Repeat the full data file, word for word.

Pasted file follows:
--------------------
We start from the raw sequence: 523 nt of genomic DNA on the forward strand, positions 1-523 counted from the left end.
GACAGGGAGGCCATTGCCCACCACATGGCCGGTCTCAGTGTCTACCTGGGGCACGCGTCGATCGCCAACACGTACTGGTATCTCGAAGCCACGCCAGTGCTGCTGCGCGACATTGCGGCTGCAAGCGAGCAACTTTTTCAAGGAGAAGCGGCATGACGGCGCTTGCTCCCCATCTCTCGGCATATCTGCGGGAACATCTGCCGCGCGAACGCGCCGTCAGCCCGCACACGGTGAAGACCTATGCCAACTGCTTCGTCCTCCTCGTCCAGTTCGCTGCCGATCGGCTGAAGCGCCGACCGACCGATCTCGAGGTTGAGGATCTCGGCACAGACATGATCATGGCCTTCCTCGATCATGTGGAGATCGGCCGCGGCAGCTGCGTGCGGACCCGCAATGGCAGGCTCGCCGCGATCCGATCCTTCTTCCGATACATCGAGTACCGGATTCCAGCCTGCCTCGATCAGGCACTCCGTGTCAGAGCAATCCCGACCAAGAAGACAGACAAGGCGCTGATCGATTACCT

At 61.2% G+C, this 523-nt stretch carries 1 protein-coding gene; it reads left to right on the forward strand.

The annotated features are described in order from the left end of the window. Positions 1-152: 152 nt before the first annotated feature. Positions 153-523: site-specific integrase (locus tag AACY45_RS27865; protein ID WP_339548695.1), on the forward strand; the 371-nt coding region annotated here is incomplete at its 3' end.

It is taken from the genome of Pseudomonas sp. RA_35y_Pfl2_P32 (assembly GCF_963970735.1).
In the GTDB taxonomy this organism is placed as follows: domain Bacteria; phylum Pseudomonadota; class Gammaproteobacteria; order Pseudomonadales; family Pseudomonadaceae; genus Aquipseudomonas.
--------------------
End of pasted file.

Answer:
We start from the raw sequence: 523 nt of genomic DNA on the forward strand, positions 1-523 counted from the left end.
GACAGGGAGGCCATTGCCCACCACATGGCCGGTCTCAGTGTCTACCTGGGGCACGCGTCGATCGCCAACACGTACTGGTATCTCGAAGCCACGCCAGTGCTGCTGCGCGACATTGCGGCTGCAAGCGAGCAACTTTTTCAAGGAGAAGCGGCATGACGGCGCTTGCTCCCCATCTCTCGGCATATCTGCGGGAACATCTGCCGCGCGAACGCGCCGTCAGCCCGCACACGGTGAAGACCTATGCCAACTGCTTCGTCCTCCTCGTCCAGTTCGCTGCCGATCGGCTGAAGCGCCGACCGACCGATCTCGAGGTTGAGGATCTCGGCACAGACATGATCATGGCCTTCCTCGATCATGTGGAGATCGGCCGCGGCAGCTGCGTGCGGACCCGCAATGGCAGGCTCGCCGCGATCCGATCCTTCTTCCGATACATCGAGTACCGGATTCCAGCCTGCCTCGATCAGGCACTCCGTGTCAGAGCAATCCCGACCAAGAAGACAGACAAGGCGCTGATCGATTACCT

At 61.2% G+C, this 523-nt stretch carries 1 protein-coding gene; it reads left to right on the forward strand.

The annotated features are described in order from the left end of the window. Positions 1-152: 152 nt before the first annotated feature. Positions 153-523: site-specific integrase (locus tag AACY45_RS27865; protein ID WP_339548695.1), on the forward strand; the 371-nt coding region annotated here is incomplete at its 3' end.

It is taken from the genome of Pseudomonas sp. RA_35y_Pfl2_P32 (assembly GCF_963970735.1).
In the GTDB taxonomy this organism is placed as follows: domain Bacteria; phylum Pseudomonadota; class Gammaproteobacteria; order Pseudomonadales; family Pseudomonadaceae; genus Aquipseudomonas.